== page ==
It may be too late for the fiscal cliff effect to be avoided for the economy. Consumers and businesses are becoming increasingly uncertain about economic prospects as a result of failed negotiations.
So a last minute deal may not be enough to avoid a slowdown in economic growth. The damage may already have been done.
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Lawmakers will return from the holiday recess this week and President Obama will return to the White House on Thursday.
But there’s little hope—or time—for more than just a minimal agreement that will extend tax cuts for the middle class.
Larger issues concerning the deficit would continue to be a drag and could throw the economy back into recession, regardless of any last-minute deals.
Businesses are afraid to invest and consumers turned in a less than stellar holiday buying season.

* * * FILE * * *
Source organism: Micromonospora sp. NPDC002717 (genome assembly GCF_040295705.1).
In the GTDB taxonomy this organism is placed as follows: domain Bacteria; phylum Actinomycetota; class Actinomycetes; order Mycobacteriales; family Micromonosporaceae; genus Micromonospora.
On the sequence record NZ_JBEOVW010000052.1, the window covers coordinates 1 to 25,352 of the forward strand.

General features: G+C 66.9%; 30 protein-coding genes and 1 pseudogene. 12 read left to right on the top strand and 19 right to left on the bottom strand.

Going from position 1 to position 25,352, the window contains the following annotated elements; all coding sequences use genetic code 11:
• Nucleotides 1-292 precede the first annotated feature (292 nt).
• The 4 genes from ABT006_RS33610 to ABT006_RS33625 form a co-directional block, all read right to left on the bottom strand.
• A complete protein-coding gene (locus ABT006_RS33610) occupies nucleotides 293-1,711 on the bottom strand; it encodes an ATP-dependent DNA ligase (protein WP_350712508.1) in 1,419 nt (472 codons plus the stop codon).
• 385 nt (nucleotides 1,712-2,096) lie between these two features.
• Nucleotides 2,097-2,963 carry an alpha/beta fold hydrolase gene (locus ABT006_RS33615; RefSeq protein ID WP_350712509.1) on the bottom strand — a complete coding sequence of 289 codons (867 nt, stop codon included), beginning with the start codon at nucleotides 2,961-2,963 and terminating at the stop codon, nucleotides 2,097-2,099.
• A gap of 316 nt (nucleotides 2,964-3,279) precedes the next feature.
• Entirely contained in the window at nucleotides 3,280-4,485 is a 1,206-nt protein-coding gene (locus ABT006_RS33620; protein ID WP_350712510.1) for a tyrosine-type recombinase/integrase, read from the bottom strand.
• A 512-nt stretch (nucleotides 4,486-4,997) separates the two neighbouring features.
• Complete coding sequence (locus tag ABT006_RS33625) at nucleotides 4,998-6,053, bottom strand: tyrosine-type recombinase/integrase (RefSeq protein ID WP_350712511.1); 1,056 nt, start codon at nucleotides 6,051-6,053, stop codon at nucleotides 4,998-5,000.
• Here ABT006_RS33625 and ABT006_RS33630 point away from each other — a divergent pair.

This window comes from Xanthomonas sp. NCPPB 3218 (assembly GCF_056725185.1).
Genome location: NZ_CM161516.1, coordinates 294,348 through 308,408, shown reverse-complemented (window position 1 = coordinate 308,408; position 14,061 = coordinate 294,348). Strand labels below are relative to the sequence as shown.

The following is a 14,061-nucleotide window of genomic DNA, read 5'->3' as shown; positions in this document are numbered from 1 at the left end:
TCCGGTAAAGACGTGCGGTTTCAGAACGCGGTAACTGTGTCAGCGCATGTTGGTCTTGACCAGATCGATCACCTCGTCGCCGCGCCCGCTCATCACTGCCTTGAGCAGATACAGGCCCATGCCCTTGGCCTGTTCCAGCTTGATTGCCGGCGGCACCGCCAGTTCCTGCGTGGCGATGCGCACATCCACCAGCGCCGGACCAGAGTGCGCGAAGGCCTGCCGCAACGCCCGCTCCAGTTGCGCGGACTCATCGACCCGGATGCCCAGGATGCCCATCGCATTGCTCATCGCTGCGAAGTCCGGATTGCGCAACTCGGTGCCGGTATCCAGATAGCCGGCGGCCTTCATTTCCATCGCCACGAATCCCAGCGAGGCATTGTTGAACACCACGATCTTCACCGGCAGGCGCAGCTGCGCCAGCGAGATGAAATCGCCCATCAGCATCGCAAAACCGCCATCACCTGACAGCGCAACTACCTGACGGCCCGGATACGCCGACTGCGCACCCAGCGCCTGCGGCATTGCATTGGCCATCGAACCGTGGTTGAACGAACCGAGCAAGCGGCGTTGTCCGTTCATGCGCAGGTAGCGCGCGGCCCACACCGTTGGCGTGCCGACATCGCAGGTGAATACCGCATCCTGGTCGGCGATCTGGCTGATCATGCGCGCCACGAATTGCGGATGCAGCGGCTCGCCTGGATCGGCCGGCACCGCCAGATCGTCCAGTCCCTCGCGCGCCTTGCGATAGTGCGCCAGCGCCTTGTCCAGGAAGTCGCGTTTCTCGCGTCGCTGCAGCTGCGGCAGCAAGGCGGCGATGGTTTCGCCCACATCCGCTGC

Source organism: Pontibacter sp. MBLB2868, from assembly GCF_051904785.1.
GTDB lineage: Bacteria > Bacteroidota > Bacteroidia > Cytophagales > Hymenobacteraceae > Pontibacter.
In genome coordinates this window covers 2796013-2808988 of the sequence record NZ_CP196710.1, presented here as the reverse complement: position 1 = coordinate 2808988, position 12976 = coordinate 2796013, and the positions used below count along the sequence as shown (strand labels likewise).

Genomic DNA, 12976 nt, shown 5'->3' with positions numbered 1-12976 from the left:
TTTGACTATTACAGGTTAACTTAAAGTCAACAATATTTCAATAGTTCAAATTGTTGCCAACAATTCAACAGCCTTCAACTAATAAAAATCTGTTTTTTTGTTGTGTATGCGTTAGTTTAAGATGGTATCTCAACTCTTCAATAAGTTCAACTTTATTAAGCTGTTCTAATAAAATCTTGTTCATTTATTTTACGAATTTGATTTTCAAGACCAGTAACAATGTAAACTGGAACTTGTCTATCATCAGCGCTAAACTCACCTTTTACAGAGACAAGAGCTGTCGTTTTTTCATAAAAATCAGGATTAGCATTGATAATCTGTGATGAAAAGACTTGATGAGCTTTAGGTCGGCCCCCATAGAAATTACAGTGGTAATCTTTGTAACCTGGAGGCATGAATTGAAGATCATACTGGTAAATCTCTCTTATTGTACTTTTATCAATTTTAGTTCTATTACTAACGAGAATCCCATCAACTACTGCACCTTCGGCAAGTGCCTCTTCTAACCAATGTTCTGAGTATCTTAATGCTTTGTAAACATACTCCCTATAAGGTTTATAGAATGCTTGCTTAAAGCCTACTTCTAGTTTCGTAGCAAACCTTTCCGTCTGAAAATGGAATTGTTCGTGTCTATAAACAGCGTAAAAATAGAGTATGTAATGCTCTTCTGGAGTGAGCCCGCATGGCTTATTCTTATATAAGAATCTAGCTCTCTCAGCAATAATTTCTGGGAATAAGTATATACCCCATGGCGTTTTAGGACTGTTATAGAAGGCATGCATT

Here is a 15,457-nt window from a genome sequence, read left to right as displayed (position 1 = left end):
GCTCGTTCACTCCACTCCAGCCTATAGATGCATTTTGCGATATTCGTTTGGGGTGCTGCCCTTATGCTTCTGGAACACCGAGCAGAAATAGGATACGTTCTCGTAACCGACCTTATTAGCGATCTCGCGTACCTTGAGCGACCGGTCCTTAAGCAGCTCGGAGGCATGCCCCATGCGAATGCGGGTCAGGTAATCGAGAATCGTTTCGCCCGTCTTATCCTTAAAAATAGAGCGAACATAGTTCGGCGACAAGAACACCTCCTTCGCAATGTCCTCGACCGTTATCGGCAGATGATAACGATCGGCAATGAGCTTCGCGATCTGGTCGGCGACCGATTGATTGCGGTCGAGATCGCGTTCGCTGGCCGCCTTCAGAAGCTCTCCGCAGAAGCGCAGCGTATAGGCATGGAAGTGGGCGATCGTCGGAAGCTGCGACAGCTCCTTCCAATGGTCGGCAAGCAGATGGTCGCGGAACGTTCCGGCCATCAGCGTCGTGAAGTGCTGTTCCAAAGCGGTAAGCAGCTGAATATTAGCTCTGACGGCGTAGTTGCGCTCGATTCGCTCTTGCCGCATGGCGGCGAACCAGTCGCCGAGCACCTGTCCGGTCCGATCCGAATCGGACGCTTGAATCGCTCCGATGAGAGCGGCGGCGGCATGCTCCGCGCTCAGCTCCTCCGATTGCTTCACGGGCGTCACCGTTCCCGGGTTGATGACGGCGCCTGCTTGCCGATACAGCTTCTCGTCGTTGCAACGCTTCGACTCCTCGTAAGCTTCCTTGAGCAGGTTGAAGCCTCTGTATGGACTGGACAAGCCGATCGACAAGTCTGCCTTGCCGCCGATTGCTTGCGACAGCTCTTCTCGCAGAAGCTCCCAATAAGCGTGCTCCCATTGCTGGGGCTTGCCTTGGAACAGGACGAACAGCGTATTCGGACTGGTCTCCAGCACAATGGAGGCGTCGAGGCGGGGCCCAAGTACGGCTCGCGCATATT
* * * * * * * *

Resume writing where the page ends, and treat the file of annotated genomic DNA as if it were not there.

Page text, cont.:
For example, McMillan-Piper Inc., a family-owned freight-transport company in Seattle, has seen its business fall over the past five months.
A slowdown in growth during the first quarter could mean some of its 200 employees will lose their jobs.
There are three options currently on the table for the budget talks. One would be a partial agreement that extends several key components to give lawmakers more time to negotiate.
A second option would be to take action in January after the fiscal cliff has been crossed and the tax hikes and spending cuts have taken effect.
Lastly, if the negotiations take longer than January, the full brunt of economic fallout from the fiscal cliff will be felt.
Then there’s the debt ceiling which the Treasury may reach in early March. If the cliff is crossed over, many businesses will hyper react, placing the still nascent economic recovery
in serious jeopardy.